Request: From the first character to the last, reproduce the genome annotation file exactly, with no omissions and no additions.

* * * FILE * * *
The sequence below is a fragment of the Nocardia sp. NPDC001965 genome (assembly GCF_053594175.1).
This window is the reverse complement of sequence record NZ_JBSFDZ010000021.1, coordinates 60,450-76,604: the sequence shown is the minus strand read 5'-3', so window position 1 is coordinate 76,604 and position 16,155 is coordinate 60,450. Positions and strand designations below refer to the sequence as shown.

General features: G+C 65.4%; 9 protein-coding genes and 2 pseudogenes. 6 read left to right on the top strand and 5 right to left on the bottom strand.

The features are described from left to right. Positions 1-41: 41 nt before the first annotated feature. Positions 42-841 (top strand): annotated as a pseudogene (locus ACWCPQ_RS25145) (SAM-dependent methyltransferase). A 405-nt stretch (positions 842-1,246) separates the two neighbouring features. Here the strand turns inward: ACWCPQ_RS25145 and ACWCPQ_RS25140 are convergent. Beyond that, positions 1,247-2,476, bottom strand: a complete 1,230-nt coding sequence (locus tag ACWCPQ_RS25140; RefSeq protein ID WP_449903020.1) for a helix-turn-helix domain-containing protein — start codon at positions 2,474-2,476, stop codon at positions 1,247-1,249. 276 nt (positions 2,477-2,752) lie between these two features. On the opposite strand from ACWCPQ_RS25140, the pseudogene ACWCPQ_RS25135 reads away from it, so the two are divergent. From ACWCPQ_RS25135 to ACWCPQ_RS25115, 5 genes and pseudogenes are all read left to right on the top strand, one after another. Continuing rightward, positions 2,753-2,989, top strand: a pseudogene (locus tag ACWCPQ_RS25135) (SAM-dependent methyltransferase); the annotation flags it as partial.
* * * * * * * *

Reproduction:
The sequence below is a fragment of the Nocardia sp. NPDC001965 genome (assembly GCF_053594175.1).
This window is the reverse complement of sequence record NZ_JBSFDZ010000021.1, coordinates 60,450-76,604: the sequence shown is the minus strand read 5'-3', so window position 1 is coordinate 76,604 and position 16,155 is coordinate 60,450. Positions and strand designations below refer to the sequence as shown.

General features: G+C 65.4%; 9 protein-coding genes and 2 pseudogenes. 6 read left to right on the top strand and 5 right to left on the bottom strand.

The features are described from left to right. Positions 1-41: 41 nt before the first annotated feature. Positions 42-841 (top strand): annotated as a pseudogene (locus ACWCPQ_RS25145) (SAM-dependent methyltransferase). A 405-nt stretch (positions 842-1,246) separates the two neighbouring features. Here the strand turns inward: ACWCPQ_RS25145 and ACWCPQ_RS25140 are convergent. Beyond that, positions 1,247-2,476, bottom strand: a complete 1,230-nt coding sequence (locus tag ACWCPQ_RS25140; RefSeq protein ID WP_449903020.1) for a helix-turn-helix domain-containing protein — start codon at positions 2,474-2,476, stop codon at positions 1,247-1,249. 276 nt (positions 2,477-2,752) lie between these two features. On the opposite strand from ACWCPQ_RS25140, the pseudogene ACWCPQ_RS25135 reads away from it, so the two are divergent. From ACWCPQ_RS25135 to ACWCPQ_RS25115, 5 genes and pseudogenes are all read left to right on the top strand, one after another. Continuing rightward, positions 2,753-2,989, top strand: a pseudogene (locus tag ACWCPQ_RS25135) (SAM-dependent methyltransferase); the annotation flags it as partial.